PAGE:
Threat of oil spill menaces Russian Pacific island
Korsakov -- Standing on the icy shoreline, Dmitry Lisitsyn recalled the day when over 100 dying birds washed up on this beach, coated in a thick layer of oil and helplessly flapping their wings.
"We believe there were several thousand birds killed in all," said Lisitsyn, an environmental activist on Russia’s Sakhalin Island, located in the Pacific Ocean just a few dozen kilometres (miles) north of Japan. "In such weather few birds can make it all the way to shore covered in oil without drowning,” Lisitsyn added, waving his hand at the frigid waters of Aniva Bay near the island’s southern tip. “Most drown out there in the sea."
Activists fear that the incident late last month could be a sign of things to come on Sakhalin, whose rich oil and gas fields have drawn billions of dollars’ worth of investment in recent years.
The development of Sakhalin’s energy industry has brought jobs and gleaming new business centres to this impoverished piece of Russia that used to be a prison colony in the 19th century.
It also promises to serve energy-hungry Asian economies, as underlined by the new liquefied natural gas (LNG) plant expected to send its first cargo to Japan next month.
But locals worry about the ecological impact on Sakhalin, a long and narrow island whose 800-kilometre (500-mile) length includes forests, taiga and rivers rich in salmon.
Kim Limanzo, a fisherman from the town of Nogliki in northern Sakhalin, complains that fish populations have suffered since drilling began at offshore oil and gas fields nearby.
"Sometimes the fish tastes like oil," he said.
Activists have called for stronger safeguards to prevent a major spill, noting that tankers visiting Sakhalin must navigate harsh and icy waters and cross narrow straits spiked with dangerous rocks.
An oil spill will happen
"It is a question of when, not if, an oil spill will happen on Sakhalin," said Leah Zimmerman, head of Russia programmes at Pacific Environment, a US-based group that monitors ecological threats in the Pacific region. "Spills can come from extraction wells, subsea pipelines, or a major tanker accident like the Exxon Valdez spill," she said by e-mail, referring to the notorious 1989 spill in Alaska.
Others fear that the Trans-Sakhalin pipeline, which runs underground from northern Sakhalin to Aniva Bay in the south, could leak and spill tonnes of crude oil into rivers where salmon come to spawn.
In 2006, the Russian government accused Sakhalin Energy, the consortium that built the pipeline, of environmental abuses including the endangerment of salmon spawning areas.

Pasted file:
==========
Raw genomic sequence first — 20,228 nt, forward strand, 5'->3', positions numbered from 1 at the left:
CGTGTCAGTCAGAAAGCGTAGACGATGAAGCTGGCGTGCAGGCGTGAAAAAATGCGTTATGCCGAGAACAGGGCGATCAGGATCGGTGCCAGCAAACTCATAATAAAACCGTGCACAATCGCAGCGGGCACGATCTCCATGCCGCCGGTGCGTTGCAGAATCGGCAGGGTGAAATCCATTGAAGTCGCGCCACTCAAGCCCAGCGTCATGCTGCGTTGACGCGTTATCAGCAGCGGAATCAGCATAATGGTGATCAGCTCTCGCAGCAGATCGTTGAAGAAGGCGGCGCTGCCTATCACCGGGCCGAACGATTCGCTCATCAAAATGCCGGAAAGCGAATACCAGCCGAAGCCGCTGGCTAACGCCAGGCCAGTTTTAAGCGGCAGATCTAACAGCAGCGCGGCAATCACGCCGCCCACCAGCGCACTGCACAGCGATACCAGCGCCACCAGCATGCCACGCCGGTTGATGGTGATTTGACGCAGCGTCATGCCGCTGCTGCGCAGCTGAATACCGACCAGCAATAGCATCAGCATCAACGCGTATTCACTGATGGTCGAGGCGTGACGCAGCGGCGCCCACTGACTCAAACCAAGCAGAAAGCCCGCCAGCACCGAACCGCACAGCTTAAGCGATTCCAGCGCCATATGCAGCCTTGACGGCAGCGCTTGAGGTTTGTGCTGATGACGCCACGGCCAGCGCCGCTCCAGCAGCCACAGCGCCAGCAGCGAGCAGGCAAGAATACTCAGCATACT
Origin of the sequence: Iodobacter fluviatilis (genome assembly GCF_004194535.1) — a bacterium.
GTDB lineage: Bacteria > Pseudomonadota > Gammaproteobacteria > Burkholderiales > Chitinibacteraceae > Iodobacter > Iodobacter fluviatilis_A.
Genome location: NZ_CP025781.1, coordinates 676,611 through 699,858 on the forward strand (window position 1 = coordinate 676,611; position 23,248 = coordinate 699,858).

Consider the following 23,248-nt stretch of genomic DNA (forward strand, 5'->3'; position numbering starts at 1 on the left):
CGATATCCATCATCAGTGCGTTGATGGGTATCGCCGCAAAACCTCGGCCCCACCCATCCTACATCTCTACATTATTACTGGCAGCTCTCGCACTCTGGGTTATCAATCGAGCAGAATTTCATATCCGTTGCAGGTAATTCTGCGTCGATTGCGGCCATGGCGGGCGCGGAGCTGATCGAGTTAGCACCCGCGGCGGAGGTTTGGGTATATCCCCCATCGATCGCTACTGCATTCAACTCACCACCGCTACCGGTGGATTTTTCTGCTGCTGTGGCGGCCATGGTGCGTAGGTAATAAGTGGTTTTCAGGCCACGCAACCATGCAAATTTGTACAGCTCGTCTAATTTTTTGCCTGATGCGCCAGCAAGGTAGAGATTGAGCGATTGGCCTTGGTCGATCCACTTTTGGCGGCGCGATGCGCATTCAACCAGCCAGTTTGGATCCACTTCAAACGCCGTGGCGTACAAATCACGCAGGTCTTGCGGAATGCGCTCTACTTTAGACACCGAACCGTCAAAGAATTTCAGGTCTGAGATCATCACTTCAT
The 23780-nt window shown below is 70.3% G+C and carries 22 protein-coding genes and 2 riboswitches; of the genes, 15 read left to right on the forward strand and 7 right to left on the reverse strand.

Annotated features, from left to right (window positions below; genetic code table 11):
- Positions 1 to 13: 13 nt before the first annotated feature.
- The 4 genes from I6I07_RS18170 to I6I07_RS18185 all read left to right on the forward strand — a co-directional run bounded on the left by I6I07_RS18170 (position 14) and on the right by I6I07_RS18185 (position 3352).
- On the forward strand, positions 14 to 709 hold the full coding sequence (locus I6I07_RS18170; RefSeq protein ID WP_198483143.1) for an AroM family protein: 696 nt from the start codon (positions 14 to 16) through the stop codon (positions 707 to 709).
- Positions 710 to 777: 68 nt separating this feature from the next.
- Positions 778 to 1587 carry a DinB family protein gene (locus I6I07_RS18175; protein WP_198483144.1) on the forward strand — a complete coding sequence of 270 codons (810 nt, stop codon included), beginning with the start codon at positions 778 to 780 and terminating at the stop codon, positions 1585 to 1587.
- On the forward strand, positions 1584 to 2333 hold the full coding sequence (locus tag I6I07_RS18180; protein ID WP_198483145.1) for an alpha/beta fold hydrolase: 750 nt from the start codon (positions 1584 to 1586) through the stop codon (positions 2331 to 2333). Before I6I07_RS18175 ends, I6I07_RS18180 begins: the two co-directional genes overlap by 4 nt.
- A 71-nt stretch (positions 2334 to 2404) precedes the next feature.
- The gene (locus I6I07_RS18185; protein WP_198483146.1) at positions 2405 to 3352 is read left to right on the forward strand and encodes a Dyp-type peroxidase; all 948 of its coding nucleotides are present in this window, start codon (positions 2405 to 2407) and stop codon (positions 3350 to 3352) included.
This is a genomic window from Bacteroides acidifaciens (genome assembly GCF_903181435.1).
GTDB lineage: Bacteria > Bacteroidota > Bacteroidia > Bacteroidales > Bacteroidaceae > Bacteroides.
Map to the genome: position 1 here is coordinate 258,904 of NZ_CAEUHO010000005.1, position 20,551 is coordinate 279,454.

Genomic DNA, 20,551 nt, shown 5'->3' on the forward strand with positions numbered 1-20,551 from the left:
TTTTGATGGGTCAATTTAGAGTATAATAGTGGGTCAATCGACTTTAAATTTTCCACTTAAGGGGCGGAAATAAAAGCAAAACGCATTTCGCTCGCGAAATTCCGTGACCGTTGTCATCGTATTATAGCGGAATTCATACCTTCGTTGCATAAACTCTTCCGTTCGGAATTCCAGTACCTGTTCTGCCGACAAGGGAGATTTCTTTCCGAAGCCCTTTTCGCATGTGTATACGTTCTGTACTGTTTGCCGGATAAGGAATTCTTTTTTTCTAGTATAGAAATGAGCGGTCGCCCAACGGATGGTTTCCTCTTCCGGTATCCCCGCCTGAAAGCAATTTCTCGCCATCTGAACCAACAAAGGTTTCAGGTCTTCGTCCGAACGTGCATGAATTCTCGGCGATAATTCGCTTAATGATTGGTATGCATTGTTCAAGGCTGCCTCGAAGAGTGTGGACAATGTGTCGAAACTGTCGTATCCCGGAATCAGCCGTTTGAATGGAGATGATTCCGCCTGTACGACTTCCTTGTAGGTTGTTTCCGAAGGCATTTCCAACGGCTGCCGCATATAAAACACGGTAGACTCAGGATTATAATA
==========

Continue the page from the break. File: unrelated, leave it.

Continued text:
The legal dispute was settled after Russian state-run energy giant Gazprom bought a majority stake in the consortium, which had previously been led by British-Dutch oil major Shell.
"There were some things that we did not get right the first time, but I think we learned and adapted what we were doing," Sakhalin Energy chief executive Ian Craig told AFP last week.
Craig stressed that the worst was over. "All of these impacts were limited to the construction phase,” he said. “In two or three years’ time people will largely not know where the pipeline is."
But activists note that Sakhalin is seismically active and worry that the pipeline could be ruptured by an earthquake or a landslide, which could potentially devastate salmon runs.
January’s incident, in which dying, oily birds washed up in Aniva Bay, has also raised fears of a major spill along Sakhalin’s coast.
The cause of the incident has yet to be established but it took place near the terminal operated by Sakhalin Energy, where tankers load up on crude.
Lisitsyn does believe it was necessarily caused by a spill from a tanker, however, saying it could have been caused by an accidental discharge of oil from a cargo vessel.
Still, he fears it could presage a big spill like the Exxon Valdez disaster of March 1989, when the Exxon-operated tanker hit a reef and released over a quarter of a million barrels of oil into Alaska’s Prince William Sound.
"Exactly 20 years ago the Exxon Valdez oil spill took place in Alaska," Lisitsyn said. "We are very afraid that something similar could happen here."